Last night I was a bit surprised at Harold Reynolds and John Smoltz on MLB Network talking about it and how “statistically, it’s not even close.” WAR doesn’t have to be the end all to MVP conversations, but if you go just by triple crown stats when comparing these two players then you are heavily favoring hitting and where you hit in the batting order. Of course Cabrera is going to have more RBI’s than Trout by a wide margin. The guy’s leading off. You can’t put more value in RBI’s and completely dismiss R’s and SB’s.

    • plseattle - Sep 20, 2012 at 10:33 AM

      and trout didn’t come up until may!!

  16. Joe - Sep 20, 2012 at 10:29 AM

    You know how Sabermetricians love their defense and base running! Sabermetricians are always talking about the 1962 NL MVP that was won by Maury Wills (104 steals, Gold Glove at SS) as being a prehistoric victory for the stat head crowd.

    • nategearhart - Sep 20, 2012 at 10:47 AM

      Now HERE’S a post that begs for a sarcasm font! :)

  17. kalinedrive - Sep 20, 2012 at 11:21 AM

    All outfielders run down fly balls and catch some at the wall. The value of a center fielder may be greater than the value of a third baseman, but does it really make as much difference as flat out hitting? If Trout catches one fly ball a week that the average center fielder doesn’t get to and turns into a double, how many of those would have driven in runs or scored runs? How do you even measure that, when another center fielder may just as well have caught them, too? You can’t look at a play and say nobody else would have made it, or at least not very many plays.

    • churchoftheperpetuallyoutraged - Sep 20, 2012 at 11:52 AM

      but does it really make as much difference as flat out hitting?

      Trout – 173
      Cabrera – 170

      So when you properly add up all the things a hitter can do, and apply proper weights, Trout is still a better hitter than Cabrera. wRC+ is just a hitting stat, so it doesn’t even factor in the huge lead Trout has over Cabrera in running and defense.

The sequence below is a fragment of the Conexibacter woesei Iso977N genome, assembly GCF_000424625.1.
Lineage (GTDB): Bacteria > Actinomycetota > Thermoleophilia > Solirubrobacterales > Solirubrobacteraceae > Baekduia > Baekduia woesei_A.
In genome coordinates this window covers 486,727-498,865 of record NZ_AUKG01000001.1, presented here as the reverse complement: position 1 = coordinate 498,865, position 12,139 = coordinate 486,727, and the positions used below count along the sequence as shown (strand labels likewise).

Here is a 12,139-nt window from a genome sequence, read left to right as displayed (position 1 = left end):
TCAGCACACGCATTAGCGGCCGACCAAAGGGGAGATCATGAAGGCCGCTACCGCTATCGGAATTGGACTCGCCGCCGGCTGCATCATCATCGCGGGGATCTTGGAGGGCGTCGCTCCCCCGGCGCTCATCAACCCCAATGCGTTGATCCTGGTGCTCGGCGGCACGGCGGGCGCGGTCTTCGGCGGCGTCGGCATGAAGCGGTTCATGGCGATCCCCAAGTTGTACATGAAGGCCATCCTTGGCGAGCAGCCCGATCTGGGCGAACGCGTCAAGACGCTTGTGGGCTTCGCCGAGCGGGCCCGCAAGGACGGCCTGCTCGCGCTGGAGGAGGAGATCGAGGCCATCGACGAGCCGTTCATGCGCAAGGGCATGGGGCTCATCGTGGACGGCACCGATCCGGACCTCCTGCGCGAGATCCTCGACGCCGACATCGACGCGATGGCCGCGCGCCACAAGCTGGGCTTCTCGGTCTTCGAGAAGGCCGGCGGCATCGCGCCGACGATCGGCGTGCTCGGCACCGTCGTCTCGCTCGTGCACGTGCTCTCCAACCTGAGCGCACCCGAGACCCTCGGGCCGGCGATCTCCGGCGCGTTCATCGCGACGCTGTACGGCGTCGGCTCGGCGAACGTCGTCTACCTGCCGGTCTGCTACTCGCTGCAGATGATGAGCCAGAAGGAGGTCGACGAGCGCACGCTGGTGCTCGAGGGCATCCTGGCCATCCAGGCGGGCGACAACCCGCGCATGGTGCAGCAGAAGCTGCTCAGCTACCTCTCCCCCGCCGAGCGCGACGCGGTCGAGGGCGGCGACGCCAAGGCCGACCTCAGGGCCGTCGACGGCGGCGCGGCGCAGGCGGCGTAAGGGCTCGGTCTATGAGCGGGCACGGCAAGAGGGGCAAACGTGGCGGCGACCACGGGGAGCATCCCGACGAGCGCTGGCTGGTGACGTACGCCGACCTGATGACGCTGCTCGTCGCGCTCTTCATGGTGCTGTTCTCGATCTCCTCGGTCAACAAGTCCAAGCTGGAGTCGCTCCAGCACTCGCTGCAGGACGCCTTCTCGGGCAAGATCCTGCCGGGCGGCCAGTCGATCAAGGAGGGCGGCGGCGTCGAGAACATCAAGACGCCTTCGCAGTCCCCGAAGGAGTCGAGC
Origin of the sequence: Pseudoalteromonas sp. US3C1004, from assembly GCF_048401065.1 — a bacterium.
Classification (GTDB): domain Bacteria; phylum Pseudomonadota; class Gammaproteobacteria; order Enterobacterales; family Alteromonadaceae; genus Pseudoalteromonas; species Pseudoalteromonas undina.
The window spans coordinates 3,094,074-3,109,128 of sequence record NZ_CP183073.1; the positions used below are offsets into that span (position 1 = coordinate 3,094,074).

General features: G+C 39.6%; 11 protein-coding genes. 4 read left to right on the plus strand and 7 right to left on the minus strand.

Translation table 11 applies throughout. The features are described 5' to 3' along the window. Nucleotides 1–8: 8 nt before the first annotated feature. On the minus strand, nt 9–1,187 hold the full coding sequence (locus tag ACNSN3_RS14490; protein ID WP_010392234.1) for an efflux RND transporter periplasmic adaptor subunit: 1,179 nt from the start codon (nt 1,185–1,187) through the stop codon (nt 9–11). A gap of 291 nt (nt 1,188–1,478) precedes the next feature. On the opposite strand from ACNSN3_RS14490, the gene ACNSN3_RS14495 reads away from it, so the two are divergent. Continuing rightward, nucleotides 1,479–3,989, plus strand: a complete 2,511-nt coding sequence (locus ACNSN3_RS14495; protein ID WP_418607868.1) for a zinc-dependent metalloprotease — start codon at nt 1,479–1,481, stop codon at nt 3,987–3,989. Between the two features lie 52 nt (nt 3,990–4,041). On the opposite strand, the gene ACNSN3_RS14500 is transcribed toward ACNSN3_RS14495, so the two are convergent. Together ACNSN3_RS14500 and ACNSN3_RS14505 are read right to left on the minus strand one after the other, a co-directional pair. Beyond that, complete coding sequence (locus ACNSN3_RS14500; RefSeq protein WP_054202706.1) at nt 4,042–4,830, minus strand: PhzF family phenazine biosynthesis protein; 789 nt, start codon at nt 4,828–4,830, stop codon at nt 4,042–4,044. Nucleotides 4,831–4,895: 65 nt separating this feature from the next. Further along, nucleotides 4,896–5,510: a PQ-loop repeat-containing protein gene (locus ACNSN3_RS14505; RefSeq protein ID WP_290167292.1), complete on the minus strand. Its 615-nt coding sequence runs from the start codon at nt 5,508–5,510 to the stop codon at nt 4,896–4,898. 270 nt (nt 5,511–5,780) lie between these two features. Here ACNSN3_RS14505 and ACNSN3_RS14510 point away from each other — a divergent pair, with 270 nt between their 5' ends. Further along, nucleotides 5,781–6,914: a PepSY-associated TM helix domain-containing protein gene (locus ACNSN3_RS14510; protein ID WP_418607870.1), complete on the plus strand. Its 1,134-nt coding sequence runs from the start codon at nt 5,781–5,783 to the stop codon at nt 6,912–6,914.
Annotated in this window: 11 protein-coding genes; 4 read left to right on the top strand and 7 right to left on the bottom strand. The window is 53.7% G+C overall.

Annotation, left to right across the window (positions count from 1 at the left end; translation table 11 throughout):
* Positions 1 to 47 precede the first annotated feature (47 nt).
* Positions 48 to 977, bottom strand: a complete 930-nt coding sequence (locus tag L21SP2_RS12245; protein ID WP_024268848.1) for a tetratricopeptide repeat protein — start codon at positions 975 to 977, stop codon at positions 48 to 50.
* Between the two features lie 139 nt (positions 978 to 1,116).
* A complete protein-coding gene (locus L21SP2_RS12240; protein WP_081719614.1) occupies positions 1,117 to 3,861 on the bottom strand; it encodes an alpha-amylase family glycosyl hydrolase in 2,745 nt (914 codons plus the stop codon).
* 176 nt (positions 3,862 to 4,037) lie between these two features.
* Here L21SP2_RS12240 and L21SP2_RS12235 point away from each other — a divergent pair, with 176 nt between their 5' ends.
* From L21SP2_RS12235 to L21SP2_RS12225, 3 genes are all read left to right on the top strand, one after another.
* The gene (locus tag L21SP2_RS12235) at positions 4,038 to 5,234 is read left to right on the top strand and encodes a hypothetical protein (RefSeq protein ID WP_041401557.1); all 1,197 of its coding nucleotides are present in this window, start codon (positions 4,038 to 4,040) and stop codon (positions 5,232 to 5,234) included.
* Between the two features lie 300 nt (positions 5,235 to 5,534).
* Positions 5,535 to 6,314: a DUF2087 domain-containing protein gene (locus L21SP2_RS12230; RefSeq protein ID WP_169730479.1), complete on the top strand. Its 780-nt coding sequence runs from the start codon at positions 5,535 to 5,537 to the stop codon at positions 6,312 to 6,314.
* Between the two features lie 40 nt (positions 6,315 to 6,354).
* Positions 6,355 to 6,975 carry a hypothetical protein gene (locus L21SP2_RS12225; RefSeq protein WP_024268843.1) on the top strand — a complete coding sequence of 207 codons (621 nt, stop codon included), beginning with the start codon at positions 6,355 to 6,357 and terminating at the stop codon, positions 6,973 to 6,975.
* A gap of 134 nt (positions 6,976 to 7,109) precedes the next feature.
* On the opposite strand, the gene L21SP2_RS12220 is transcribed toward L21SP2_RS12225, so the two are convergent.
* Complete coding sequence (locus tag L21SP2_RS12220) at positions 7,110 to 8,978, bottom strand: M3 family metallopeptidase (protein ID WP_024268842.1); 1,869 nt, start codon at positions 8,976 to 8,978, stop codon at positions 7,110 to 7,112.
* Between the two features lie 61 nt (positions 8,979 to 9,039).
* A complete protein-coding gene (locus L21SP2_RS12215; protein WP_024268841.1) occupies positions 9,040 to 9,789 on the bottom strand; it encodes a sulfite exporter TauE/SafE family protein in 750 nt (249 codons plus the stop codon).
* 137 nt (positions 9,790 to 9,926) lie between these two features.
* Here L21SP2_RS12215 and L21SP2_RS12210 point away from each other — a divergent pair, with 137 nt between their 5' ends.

• kalinedrive - Sep 20, 2012 at 12:25 PM

      Oh, a plus three on the infallible wRC+ scale, that proves it! If anyone thinks Trout is a better hitter than Cabrera, there is no point in arguing. Those are the people who are dependent on imagination and feel entitled to ignore facts, and they’ll never vote for Miggy anyway.

      • churchoftheperpetuallyoutraged - Sep 20, 2012 at 3:18 PM

        Admit it, you have no idea what wRC+ means, do you?

      • kalinedrive - Sep 20, 2012 at 3:32 PM

        You got me! I assume the RC is for runs created or something. Is 3 a big difference on this metric? Or is .333/.398/.616/1.014 in 147 games vs. .327/.395/.556/.951 in 126 games meaningless? Or do you just like to look around until you find a stat in your favor and then use it to the exclusion of any other comparison?

  18. echech88 - Sep 20, 2012 at 11:30 AM

    What I love is that Tigers fans suddenly have become this old fashioned, metric-bashing sect but the past few years have used the exact same advanced stats (rightfully so) to argue why Verlander is superior to every other pitcher.

  19. jschulz79 - Sep 20, 2012 at 12:10 PM

    If WAR is all that matters, you might as well just get rid of the voting and let the computers spit out the winner. I won’t deny that baserunning and defense are important, but the bottom line is that Trout has been very average down the stretch while his team has seen it’s playoff chances slip away. Meanwhile, Cabrera has been a BEAST in Aug/Sept, and is the only reason the Tigers still have shot at the division.

    Trout: August – .284 average, .866 OPS; September – .273 average, .762 OPS.
    Cabrera: August – .357 average, 1.092 OPS; September – .371 average, 1.261 OPS

    And Cabrera is way more clutch than Trout. Cabrera – .360 with runners in scoring position and .457 with runners in scoring position and 2 outs. Trout – .333 and .298.

    If this was 3 years ago, before WAR became a religion, there wouldn’t even be a debate. On one hand, you have a guy on the verge of becoming the first triple crown winner in nearly 50 years. On the other hand, you have a guy who didn’t even play in his teams first 20 games and trails the first guy in average, OBP, OPS, home runs, RBIs, etc.

    • churchoftheperpetuallyoutraged - Sep 20, 2012 at 12:23 PM

      Phew, thank god the first three months of the season don’t matter, and that wins in Aug/Sept count for 10x the amount. Or else when Trout was hitting like a beast and the Angels were winning games and Cabrera wasn’t playing well and Detroit was falling back of Chicago, we might have an argument to counter the “last few months schtick”.

      The season is 162 games long. For the majority of the season Trout was a better hitter (he’s still a better hitter by wRC+). Trout is a better fielder, and a better baserunner. His Angel’s team has a better record than the Tigers.

      Please refute the above with something other than counting stats which will favor Cabrera due to playing time.

      • jschulz79 - Sep 20, 2012 at 12:46 PM

        #1 – The first 3 months of the season do matter. Specifically, the first month where Trout didn’t even play.